Letters to the Editor Print

MARCH 2007
Living with Murder
I’ve decided to write this the day after the horrendous massacre at Virginia Tech where 33 people died … to briefly respond to your article “Killer Instincts” [March 2007].

In August 1993, my only daughter, Lisa Mulholland, at the age of 19, was murdered in Seattle. This was a random murder, and because no evidence was left at the crime scene, the “person of interest” has never been charged with this crime of rape and murder.

I’ve read Bob Keppel’s books, and understand he is a profiler. People like him are helpful in bringing about justice for victimized people, like myself and my daughter’s mother and our families. For his efforts we’re all thankful.

I would also ask that “students (who) would kill to get into this course” on homicide [Sociology 275], … are also provided additional information about the other types of realities people experience who lose their loved one due to a homicide.

For example, I was not provided any additional support by any agency after her death (minus the small amount from the U.S. Dept. of Justice Crime Victims Fund). It’s important to understand the police are many times helpful to us victims, but they may also further traumatize us. This was true in my case—alienating me with their cold approach, lack of communication and forthrightness.

There is sometimes truth to the notion that, when times are difficult, friends, family members and colleagues shy away. This occurred with me, and I still resent the people I knew in Seattle at the time who did not respond nor come to my aid.

… I have volunteered with Families and Friends of Violent Crime Victims and was co-facilitator of a violent crime victim’s support group here in Bellingham. I wished the article would have mentioned this group at the UW and in Washington state.

I hope Sociology Professor Joe Weis in his class addresses the ‘other side’ of this crime—what happens to victims who lost their loved ones. I also hope this class speaks of the justice system—including the police departments—regarding how they relate and treat us.

Paul Mulholland, ’74, ’79

Crime on the Rise
Professor Joseph Weis and Robert Keppel claim that violent crime is down [Killer Instincts,” March 2007]. I wish they were right but recent facts don’t bear them out and their rosy picture could be counterproductive. The New York Times concludes that violent crime rose by double-digit percentages in cities across the country over the past two years.

On March 10, 2007, also front page of the New York Times, the Federal Appeals Court in Washington D.C. struck down gun control laws in the District of Columbia that bar residents from keeping handguns in their homes. Linda Singer, the district’s acting attorney general, said the decision was a huge setback.  This is likely to lead to a national re-evaluation of the Second Amendment and further rights for gun owners. The initial report on the increase of violence attributed the cause of this in a large part to the easy access of guns and also other factors such as increased poverty, joblessness, growing culture of the use of force to settle conflicts etc.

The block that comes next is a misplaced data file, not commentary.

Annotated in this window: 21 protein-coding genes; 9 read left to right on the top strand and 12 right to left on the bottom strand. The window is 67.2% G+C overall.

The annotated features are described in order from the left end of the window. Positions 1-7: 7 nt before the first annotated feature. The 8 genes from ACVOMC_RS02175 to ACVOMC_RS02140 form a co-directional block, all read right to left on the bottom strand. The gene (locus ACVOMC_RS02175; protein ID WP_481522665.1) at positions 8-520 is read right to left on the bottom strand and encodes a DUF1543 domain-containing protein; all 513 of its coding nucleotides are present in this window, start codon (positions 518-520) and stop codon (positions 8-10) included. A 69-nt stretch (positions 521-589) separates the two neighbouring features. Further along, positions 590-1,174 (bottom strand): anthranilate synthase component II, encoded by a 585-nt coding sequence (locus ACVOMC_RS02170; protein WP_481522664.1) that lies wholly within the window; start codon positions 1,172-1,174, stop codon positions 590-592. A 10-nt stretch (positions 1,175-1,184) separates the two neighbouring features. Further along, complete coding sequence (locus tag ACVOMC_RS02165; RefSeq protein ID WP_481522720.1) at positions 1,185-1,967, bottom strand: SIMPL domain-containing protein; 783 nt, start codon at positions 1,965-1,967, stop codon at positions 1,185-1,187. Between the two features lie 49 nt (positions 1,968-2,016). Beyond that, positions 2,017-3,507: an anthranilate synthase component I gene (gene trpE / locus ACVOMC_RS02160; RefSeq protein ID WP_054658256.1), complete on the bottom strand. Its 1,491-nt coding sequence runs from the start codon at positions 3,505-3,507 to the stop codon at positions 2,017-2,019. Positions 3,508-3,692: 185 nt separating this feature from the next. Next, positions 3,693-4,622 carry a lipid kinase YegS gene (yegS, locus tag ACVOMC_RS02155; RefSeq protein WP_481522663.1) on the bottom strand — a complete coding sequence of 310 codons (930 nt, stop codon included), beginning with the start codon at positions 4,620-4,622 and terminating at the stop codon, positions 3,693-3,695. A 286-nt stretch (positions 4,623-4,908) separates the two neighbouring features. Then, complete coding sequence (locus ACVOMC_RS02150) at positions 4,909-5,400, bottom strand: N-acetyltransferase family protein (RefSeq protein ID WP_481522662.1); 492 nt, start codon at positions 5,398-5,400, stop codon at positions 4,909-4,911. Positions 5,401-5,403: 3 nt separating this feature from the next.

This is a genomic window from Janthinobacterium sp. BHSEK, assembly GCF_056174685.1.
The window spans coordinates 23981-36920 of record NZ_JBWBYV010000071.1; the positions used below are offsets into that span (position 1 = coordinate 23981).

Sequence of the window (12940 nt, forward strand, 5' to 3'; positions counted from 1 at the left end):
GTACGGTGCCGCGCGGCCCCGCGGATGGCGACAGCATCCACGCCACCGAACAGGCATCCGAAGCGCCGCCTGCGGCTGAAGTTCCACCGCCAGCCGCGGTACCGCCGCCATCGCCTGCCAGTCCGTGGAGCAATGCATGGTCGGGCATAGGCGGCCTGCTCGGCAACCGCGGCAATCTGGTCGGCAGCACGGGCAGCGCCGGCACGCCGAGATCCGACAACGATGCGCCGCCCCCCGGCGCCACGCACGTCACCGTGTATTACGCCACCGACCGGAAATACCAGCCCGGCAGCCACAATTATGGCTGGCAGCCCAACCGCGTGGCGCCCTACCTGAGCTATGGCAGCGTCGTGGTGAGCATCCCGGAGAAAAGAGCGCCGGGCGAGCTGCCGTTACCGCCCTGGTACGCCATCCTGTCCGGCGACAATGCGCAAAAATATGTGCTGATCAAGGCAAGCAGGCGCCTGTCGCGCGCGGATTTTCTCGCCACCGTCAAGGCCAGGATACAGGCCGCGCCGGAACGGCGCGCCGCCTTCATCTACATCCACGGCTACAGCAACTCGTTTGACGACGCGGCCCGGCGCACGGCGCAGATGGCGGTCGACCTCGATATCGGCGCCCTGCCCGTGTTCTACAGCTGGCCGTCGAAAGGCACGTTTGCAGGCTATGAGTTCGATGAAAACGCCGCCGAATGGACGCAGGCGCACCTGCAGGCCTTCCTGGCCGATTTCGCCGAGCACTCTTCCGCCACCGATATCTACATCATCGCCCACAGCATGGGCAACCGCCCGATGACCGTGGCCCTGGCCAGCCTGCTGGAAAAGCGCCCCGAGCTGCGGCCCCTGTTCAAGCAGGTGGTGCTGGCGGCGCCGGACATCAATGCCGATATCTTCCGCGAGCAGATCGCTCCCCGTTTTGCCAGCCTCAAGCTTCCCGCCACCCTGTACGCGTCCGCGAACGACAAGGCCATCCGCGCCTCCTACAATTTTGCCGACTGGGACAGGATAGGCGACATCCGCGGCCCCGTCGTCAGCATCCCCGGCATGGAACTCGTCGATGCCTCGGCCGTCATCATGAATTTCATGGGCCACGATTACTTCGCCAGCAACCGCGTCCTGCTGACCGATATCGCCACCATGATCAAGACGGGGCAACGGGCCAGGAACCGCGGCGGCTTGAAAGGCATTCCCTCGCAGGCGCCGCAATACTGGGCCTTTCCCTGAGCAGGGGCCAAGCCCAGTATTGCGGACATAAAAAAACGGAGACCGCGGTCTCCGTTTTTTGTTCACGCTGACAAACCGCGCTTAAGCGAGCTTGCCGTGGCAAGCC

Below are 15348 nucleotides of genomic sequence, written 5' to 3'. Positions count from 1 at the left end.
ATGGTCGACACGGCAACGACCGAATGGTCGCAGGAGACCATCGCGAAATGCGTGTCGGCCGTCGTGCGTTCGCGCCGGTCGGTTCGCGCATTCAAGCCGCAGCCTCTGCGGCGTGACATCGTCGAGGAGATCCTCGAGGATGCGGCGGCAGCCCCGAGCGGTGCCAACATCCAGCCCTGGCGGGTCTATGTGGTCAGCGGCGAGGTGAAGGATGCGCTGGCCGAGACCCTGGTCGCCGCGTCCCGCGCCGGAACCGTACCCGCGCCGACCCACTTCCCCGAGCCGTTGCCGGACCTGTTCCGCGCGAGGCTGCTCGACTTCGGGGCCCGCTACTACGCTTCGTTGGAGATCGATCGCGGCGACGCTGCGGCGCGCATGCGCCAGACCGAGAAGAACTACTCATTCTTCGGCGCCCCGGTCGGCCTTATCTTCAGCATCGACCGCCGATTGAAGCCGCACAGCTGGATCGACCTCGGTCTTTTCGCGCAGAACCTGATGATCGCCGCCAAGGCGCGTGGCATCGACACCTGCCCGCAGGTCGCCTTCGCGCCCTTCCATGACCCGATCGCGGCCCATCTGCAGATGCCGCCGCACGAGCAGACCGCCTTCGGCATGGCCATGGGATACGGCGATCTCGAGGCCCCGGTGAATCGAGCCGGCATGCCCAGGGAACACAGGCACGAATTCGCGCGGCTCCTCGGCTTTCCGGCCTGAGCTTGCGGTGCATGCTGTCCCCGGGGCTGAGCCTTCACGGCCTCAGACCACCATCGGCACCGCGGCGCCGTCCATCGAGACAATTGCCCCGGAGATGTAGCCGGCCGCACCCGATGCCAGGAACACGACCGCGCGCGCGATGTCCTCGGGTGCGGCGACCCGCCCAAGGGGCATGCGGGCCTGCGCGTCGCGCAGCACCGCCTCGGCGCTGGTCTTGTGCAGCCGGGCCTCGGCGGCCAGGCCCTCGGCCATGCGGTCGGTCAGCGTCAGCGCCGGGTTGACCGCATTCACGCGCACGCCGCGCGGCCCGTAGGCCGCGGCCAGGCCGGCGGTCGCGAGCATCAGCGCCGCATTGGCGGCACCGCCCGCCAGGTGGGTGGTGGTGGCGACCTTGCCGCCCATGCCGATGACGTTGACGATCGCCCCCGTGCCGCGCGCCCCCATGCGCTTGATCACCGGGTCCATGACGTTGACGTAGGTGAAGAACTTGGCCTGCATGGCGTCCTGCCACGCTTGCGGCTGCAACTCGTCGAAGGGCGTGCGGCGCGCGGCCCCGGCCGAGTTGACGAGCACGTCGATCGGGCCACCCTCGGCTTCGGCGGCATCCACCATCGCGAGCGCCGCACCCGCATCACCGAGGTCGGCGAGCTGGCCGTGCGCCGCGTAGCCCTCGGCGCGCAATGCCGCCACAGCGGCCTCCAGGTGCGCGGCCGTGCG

The crime data collected for the New York Times article came from the Police Executive Research Forum.

We need today’s students to solve the problems of violence in the culture, work on decreasing poverty and improving family cohesiveness, create jobs, work towards peace internationally and nationally, study the laws that are the backbone of a lawful society, stop the recidivism of prison systems. Studying a course which is described as blood and crime is undoubtedly popular and it is only the first step to a deeper commitment to fight crime.

Gudrun Scott, ’61
Andover N.Y.

Deadly Consequences
Thank you for the interesting article on mercury amalgam fillings [“Tooth and Consequences,” March 2007], which was clearly focused on the effects of the fillings on the health of the person in whose body they remain. However, another important aspect of the mercury amalgam debate is what happens to that mercury after the death of that person. If that person’s body is cremated, mercury will be released into the environment.

A study in Switzerland found that cremation released over 65 kilograms of mercury per year as emissions, often exceeding site air mercury standards, while another Swiss study found mercury levels during cremation of a person with amalgam fillings as high as 200 micrograms per cubic meter (considerably higher than U.S. mercury standards). The amount of mercury in the mouth of a person with fillings was, on average, 2.5 grams, enough to contaminate five 10-acre lakes to the extent that there would be dangerous levels in fish.

A Japanese study estimated mercury emissions from a small crematorium there as 26 grams per day. A study in Sweden found significant occupational and environmental exposures at crematoria, and, since the requirement to install selenium filters, mercury emission levels in crematoria have been reduced 85 percent. A study of assessing hair mercury in a group of staff at some of the 238 British crematoria found that the group’s hair mercury was significantly greater than that of controls.

Michael Mueller, ’86

Little Comfort
The March 2007 issue included an article titled “Tooth and Consequences” by Sarah Weerdt.  She states that no long term studies of the effects of mercury on adults has been done, adding that toxicity concerns remain among anti-amalgam groups who “blame dental mercury for autism, multiple sclerosis, Alzheimer’s disease, immunological problems and a host of other ills.”

The fact that the U.S. Food and Drug Administration failed to confirm a link between amalgam fillings and serious medical problems does little to comfort or convince me of its safety. As a first year (1946) “boomer,” I have concerns regarding the long-term effects of exposure to low levels of mercury.

Why have no long-term studies been made? Has the scientific community assumed there are no problems because they can’t readily be seen? Certainly the increased incidences of autism and Alzheimer’s cannot simply be dismissed as the result of improved identification methodology.
Will there be a follow-up article concerning this?